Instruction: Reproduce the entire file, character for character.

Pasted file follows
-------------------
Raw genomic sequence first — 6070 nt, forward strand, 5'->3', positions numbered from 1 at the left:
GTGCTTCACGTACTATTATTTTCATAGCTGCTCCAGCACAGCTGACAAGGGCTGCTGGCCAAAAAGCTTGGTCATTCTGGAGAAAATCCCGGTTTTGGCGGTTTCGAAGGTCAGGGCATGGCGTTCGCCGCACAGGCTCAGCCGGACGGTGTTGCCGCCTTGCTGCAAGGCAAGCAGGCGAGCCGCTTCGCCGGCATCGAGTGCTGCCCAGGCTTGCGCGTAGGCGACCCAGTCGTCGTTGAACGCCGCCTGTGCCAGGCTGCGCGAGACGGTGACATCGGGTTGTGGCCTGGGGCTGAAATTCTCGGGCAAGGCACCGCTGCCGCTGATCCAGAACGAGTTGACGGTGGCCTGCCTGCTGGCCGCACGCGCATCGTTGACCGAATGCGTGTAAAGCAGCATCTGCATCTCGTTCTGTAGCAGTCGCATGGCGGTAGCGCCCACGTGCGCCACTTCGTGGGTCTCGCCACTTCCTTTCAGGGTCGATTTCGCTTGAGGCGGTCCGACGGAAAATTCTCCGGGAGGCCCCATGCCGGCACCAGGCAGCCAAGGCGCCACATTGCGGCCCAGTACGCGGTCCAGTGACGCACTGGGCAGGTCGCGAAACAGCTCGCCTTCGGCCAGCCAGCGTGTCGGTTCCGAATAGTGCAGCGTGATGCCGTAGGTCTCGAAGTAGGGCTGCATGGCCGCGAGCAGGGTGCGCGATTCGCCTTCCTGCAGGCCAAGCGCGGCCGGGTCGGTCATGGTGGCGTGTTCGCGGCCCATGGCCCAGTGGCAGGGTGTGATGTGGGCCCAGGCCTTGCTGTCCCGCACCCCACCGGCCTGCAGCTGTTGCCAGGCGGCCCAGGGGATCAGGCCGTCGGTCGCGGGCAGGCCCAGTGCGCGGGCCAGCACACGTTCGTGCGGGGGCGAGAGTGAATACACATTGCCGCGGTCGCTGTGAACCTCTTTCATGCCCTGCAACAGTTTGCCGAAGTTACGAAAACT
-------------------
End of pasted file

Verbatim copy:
Raw genomic sequence first — 6070 nt, forward strand, 5'->3', positions numbered from 1 at the left:
GTGCTTCACGTACTATTATTTTCATAGCTGCTCCAGCACAGCTGACAAGGGCTGCTGGCCAAAAAGCTTGGTCATTCTGGAGAAAATCCCGGTTTTGGCGGTTTCGAAGGTCAGGGCATGGCGTTCGCCGCACAGGCTCAGCCGGACGGTGTTGCCGCCTTGCTGCAAGGCAAGCAGGCGAGCCGCTTCGCCGGCATCGAGTGCTGCCCAGGCTTGCGCGTAGGCGACCCAGTCGTCGTTGAACGCCGCCTGTGCCAGGCTGCGCGAGACGGTGACATCGGGTTGTGGCCTGGGGCTGAAATTCTCGGGCAAGGCACCGCTGCCGCTGATCCAGAACGAGTTGACGGTGGCCTGCCTGCTGGCCGCACGCGCATCGTTGACCGAATGCGTGTAAAGCAGCATCTGCATCTCGTTCTGTAGCAGTCGCATGGCGGTAGCGCCCACGTGCGCCACTTCGTGGGTCTCGCCACTTCCTTTCAGGGTCGATTTCGCTTGAGGCGGTCCGACGGAAAATTCTCCGGGAGGCCCCATGCCGGCACCAGGCAGCCAAGGCGCCACATTGCGGCCCAGTACGCGGTCCAGTGACGCACTGGGCAGGTCGCGAAACAGCTCGCCTTCGGCCAGCCAGCGTGTCGGTTCCGAATAGTGCAGCGTGATGCCGTAGGTCTCGAAGTAGGGCTGCATGGCCGCGAGCAGGGTGCGCGATTCGCCTTCCTGCAGGCCAAGCGCGGCCGGGTCGGTCATGGTGGCGTGTTCGCGGCCCATGGCCCAGTGGCAGGGTGTGATGTGGGCCCAGGCCTTGCTGTCCCGCACCCCACCGGCCTGCAGCTGTTGCCAGGCGGCCCAGGGGATCAGGCCGTCGGTCGCGGGCAGGCCCAGTGCGCGGGCCAGCACACGTTCGTGCGGGGGCGAGAGTGAATACACATTGCCGCGGTCGCTGTGAACCTCTTTCATGCCCTGCAACAGTTTGCCGAAGTTACGAAAACT